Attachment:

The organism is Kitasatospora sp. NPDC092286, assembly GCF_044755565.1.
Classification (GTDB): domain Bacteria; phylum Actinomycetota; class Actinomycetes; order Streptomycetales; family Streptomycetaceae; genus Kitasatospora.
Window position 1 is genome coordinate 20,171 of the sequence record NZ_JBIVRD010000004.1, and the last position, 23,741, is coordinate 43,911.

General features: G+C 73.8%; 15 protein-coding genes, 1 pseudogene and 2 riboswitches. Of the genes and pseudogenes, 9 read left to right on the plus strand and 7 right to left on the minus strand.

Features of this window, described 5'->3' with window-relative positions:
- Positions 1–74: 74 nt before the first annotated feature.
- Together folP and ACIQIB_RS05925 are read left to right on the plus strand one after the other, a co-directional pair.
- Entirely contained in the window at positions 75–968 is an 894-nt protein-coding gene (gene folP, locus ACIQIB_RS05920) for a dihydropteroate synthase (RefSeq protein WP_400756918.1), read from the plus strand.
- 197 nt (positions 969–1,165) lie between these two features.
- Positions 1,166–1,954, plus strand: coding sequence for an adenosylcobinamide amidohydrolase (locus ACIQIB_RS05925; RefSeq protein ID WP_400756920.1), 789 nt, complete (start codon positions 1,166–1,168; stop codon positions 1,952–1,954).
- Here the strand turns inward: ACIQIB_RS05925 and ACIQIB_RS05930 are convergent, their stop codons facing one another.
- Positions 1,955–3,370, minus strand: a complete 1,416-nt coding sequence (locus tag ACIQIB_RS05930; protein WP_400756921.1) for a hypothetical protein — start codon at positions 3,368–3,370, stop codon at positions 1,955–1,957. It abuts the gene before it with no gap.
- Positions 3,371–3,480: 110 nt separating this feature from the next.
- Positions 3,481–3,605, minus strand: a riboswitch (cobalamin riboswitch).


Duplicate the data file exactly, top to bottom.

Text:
The organism is Kitasatospora sp. NPDC092286, assembly GCF_044755565.1.
Classification (GTDB): domain Bacteria; phylum Actinomycetota; class Actinomycetes; order Streptomycetales; family Streptomycetaceae; genus Kitasatospora.
Window position 1 is genome coordinate 20,171 of the sequence record NZ_JBIVRD010000004.1, and the last position, 23,741, is coordinate 43,911.

General features: G+C 73.8%; 15 protein-coding genes, 1 pseudogene and 2 riboswitches. Of the genes and pseudogenes, 9 read left to right on the plus strand and 7 right to left on the minus strand.

Features of this window, described 5'->3' with window-relative positions:
- Positions 1–74: 74 nt before the first annotated feature.
- Together folP and ACIQIB_RS05925 are read left to right on the plus strand one after the other, a co-directional pair.
- Entirely contained in the window at positions 75–968 is an 894-nt protein-coding gene (gene folP, locus ACIQIB_RS05920) for a dihydropteroate synthase (RefSeq protein WP_400756918.1), read from the plus strand.
- 197 nt (positions 969–1,165) lie between these two features.
- Positions 1,166–1,954, plus strand: coding sequence for an adenosylcobinamide amidohydrolase (locus ACIQIB_RS05925; RefSeq protein ID WP_400756920.1), 789 nt, complete (start codon positions 1,166–1,168; stop codon positions 1,952–1,954).
- Here the strand turns inward: ACIQIB_RS05925 and ACIQIB_RS05930 are convergent, their stop codons facing one another.
- Positions 1,955–3,370, minus strand: a complete 1,416-nt coding sequence (locus tag ACIQIB_RS05930; protein WP_400756921.1) for a hypothetical protein — start codon at positions 3,368–3,370, stop codon at positions 1,955–1,957. It abuts the gene before it with no gap.
- Positions 3,371–3,480: 110 nt separating this feature from the next.
- Positions 3,481–3,605, minus strand: a riboswitch (cobalamin riboswitch).